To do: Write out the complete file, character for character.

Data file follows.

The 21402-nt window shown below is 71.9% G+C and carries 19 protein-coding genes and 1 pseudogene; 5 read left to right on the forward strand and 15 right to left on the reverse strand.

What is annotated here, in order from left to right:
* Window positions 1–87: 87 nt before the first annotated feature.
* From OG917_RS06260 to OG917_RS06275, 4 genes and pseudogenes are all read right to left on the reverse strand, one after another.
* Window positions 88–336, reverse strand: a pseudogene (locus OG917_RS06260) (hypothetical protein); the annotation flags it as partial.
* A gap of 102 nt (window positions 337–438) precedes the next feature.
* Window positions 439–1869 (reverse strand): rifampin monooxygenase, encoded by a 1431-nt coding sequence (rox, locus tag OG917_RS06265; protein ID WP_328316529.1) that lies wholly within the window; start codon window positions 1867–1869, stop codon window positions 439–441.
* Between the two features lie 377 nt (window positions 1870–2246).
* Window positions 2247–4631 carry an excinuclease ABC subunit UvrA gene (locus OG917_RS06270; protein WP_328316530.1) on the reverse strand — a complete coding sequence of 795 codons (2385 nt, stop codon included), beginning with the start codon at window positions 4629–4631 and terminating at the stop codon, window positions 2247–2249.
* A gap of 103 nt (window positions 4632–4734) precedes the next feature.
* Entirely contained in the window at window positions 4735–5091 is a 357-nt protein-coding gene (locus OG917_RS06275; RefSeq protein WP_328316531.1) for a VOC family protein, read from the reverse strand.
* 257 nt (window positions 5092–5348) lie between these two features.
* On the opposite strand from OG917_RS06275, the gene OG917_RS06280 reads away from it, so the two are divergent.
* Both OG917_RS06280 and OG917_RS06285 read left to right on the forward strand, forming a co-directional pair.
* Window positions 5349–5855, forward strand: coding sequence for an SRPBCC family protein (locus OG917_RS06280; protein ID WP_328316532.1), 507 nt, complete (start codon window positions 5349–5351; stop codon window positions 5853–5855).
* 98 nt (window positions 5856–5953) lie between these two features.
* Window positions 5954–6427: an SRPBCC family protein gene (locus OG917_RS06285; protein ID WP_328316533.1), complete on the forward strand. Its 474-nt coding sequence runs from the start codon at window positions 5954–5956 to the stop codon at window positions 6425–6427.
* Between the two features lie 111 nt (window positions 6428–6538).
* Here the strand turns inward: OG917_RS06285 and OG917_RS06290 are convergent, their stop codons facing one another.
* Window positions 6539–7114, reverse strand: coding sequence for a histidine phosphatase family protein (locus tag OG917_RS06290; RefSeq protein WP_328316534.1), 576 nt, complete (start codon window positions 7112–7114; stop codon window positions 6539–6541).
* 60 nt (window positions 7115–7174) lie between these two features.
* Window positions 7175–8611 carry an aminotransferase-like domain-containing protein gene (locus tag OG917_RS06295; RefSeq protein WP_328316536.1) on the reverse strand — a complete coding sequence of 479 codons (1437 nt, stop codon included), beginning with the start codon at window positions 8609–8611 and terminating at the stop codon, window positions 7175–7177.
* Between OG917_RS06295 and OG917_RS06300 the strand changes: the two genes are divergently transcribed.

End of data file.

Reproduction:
The 21402-nt window shown below is 71.9% G+C and carries 19 protein-coding genes and 1 pseudogene; 5 read left to right on the forward strand and 15 right to left on the reverse strand.

What is annotated here, in order from left to right:
* Window positions 1–87: 87 nt before the first annotated feature.
* From OG917_RS06260 to OG917_RS06275, 4 genes and pseudogenes are all read right to left on the reverse strand, one after another.
* Window positions 88–336, reverse strand: a pseudogene (locus OG917_RS06260) (hypothetical protein); the annotation flags it as partial.
* A gap of 102 nt (window positions 337–438) precedes the next feature.
* Window positions 439–1869 (reverse strand): rifampin monooxygenase, encoded by a 1431-nt coding sequence (rox, locus tag OG917_RS06265; protein ID WP_328316529.1) that lies wholly within the window; start codon window positions 1867–1869, stop codon window positions 439–441.
* Between the two features lie 377 nt (window positions 1870–2246).
* Window positions 2247–4631 carry an excinuclease ABC subunit UvrA gene (locus OG917_RS06270; protein WP_328316530.1) on the reverse strand — a complete coding sequence of 795 codons (2385 nt, stop codon included), beginning with the start codon at window positions 4629–4631 and terminating at the stop codon, window positions 2247–2249.
* A gap of 103 nt (window positions 4632–4734) precedes the next feature.
* Entirely contained in the window at window positions 4735–5091 is a 357-nt protein-coding gene (locus OG917_RS06275; RefSeq protein WP_328316531.1) for a VOC family protein, read from the reverse strand.
* 257 nt (window positions 5092–5348) lie between these two features.
* On the opposite strand from OG917_RS06275, the gene OG917_RS06280 reads away from it, so the two are divergent.
* Both OG917_RS06280 and OG917_RS06285 read left to right on the forward strand, forming a co-directional pair.
* Window positions 5349–5855, forward strand: coding sequence for an SRPBCC family protein (locus OG917_RS06280; protein ID WP_328316532.1), 507 nt, complete (start codon window positions 5349–5351; stop codon window positions 5853–5855).
* 98 nt (window positions 5856–5953) lie between these two features.
* Window positions 5954–6427: an SRPBCC family protein gene (locus OG917_RS06285; protein ID WP_328316533.1), complete on the forward strand. Its 474-nt coding sequence runs from the start codon at window positions 5954–5956 to the stop codon at window positions 6425–6427.
* Between the two features lie 111 nt (window positions 6428–6538).
* Here the strand turns inward: OG917_RS06285 and OG917_RS06290 are convergent, their stop codons facing one another.
* Window positions 6539–7114, reverse strand: coding sequence for a histidine phosphatase family protein (locus tag OG917_RS06290; RefSeq protein WP_328316534.1), 576 nt, complete (start codon window positions 7112–7114; stop codon window positions 6539–6541).
* 60 nt (window positions 7115–7174) lie between these two features.
* Window positions 7175–8611 carry an aminotransferase-like domain-containing protein gene (locus tag OG917_RS06295; RefSeq protein WP_328316536.1) on the reverse strand — a complete coding sequence of 479 codons (1437 nt, stop codon included), beginning with the start codon at window positions 8609–8611 and terminating at the stop codon, window positions 7175–7177.
* Between OG917_RS06295 and OG917_RS06300 the strand changes: the two genes are divergently transcribed.